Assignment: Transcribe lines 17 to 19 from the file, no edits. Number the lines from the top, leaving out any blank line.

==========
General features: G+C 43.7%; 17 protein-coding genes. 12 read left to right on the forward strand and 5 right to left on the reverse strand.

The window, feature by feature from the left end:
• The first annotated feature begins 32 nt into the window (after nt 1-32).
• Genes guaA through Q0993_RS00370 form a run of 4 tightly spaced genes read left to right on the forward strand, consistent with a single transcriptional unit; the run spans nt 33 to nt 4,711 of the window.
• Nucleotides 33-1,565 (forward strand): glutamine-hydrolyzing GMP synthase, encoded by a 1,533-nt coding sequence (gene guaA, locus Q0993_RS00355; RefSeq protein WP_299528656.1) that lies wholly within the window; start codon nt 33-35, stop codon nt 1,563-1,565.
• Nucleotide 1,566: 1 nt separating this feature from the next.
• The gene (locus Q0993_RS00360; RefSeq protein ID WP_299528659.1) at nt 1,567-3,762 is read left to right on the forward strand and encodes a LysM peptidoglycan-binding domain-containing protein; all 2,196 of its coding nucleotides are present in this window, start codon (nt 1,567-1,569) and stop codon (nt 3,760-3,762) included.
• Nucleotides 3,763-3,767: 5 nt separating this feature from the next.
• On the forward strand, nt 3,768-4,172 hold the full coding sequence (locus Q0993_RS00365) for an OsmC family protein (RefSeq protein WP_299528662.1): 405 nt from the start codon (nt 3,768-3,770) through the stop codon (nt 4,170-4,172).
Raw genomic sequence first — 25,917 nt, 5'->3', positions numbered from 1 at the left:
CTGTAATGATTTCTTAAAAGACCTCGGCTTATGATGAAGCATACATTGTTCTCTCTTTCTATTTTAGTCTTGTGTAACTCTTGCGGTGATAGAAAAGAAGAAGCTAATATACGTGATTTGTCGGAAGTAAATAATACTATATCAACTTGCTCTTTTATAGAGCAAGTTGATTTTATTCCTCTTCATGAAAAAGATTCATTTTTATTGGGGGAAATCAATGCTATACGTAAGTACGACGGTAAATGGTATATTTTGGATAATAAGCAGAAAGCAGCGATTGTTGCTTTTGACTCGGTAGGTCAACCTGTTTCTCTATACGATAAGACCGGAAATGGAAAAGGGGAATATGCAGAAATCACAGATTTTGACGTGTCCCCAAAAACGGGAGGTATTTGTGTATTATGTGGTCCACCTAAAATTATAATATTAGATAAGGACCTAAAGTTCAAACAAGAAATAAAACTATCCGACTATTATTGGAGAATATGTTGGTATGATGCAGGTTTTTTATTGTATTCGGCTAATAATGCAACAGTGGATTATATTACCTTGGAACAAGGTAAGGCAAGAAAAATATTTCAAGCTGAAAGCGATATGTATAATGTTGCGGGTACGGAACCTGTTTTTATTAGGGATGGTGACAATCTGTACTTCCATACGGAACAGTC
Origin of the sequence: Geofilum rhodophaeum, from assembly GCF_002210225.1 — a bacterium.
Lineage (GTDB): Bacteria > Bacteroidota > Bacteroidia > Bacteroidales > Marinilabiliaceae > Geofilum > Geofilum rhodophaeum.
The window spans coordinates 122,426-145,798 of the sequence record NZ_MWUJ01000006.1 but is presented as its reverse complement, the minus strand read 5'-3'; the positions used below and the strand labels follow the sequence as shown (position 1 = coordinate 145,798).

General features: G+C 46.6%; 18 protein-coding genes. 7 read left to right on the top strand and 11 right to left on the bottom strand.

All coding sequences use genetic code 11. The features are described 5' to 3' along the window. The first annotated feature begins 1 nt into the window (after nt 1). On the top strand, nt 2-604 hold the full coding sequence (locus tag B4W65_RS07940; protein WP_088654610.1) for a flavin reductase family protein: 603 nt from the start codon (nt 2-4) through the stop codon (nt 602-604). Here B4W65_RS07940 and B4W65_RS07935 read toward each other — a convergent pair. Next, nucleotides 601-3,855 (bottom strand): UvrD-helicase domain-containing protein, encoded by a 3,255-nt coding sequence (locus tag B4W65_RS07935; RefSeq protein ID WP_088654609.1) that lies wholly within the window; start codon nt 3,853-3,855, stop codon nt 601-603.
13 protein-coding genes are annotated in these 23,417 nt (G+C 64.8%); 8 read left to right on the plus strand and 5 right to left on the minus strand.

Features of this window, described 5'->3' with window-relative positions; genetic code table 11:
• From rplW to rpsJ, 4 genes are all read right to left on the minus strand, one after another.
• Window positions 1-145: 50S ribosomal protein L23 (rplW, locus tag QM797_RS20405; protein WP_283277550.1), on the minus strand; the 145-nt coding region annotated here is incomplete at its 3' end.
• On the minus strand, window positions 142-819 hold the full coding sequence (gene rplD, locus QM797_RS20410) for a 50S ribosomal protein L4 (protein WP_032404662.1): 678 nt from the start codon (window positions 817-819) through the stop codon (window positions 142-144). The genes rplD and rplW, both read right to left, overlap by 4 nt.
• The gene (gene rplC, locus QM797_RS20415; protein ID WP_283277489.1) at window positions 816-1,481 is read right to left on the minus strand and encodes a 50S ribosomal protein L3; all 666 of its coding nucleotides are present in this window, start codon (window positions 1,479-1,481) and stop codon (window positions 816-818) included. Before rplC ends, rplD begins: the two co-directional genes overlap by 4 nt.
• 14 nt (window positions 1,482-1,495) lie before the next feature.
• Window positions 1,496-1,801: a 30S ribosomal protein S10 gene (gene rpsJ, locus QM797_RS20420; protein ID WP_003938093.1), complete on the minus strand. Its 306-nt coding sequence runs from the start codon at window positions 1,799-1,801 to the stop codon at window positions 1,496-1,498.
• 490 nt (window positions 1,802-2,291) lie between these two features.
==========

13 protein-coding genes are annotated in these 23,417 nt (G+C 64.8%); 8 read left to right on the plus strand and 5 right to left on the minus strand.

Features of this window, described 5'->3' with window-relative positions; genetic code table 11:
• From rplW to rpsJ, 4 genes are all read right to left on the minus strand, one after another.